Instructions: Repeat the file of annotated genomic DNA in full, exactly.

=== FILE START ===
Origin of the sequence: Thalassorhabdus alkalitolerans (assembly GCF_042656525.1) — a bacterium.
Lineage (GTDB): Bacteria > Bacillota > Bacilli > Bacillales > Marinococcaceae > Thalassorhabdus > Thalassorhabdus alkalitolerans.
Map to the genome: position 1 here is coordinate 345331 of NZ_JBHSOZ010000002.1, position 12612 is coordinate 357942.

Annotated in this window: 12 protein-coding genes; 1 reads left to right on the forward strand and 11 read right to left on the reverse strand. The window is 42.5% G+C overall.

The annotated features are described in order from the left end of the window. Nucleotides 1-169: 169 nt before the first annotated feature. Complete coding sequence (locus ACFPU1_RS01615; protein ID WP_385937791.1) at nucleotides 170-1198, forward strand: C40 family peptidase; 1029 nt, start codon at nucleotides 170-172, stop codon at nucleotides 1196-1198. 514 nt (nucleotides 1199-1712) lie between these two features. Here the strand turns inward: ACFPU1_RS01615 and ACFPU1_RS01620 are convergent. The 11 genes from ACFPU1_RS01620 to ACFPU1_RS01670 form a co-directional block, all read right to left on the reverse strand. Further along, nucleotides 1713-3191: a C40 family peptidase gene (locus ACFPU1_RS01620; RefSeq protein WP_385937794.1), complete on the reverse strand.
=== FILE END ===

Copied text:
Origin of the sequence: Thalassorhabdus alkalitolerans (assembly GCF_042656525.1) — a bacterium.
Lineage (GTDB): Bacteria > Bacillota > Bacilli > Bacillales > Marinococcaceae > Thalassorhabdus > Thalassorhabdus alkalitolerans.
Map to the genome: position 1 here is coordinate 345331 of NZ_JBHSOZ010000002.1, position 12612 is coordinate 357942.

Annotated in this window: 12 protein-coding genes; 1 reads left to right on the forward strand and 11 read right to left on the reverse strand. The window is 42.5% G+C overall.

The annotated features are described in order from the left end of the window. Nucleotides 1-169: 169 nt before the first annotated feature. Complete coding sequence (locus ACFPU1_RS01615; protein ID WP_385937791.1) at nucleotides 170-1198, forward strand: C40 family peptidase; 1029 nt, start codon at nucleotides 170-172, stop codon at nucleotides 1196-1198. 514 nt (nucleotides 1199-1712) lie between these two features. Here the strand turns inward: ACFPU1_RS01615 and ACFPU1_RS01620 are convergent. The 11 genes from ACFPU1_RS01620 to ACFPU1_RS01670 form a co-directional block, all read right to left on the reverse strand. Further along, nucleotides 1713-3191: a C40 family peptidase gene (locus ACFPU1_RS01620; RefSeq protein WP_385937794.1), complete on the reverse strand.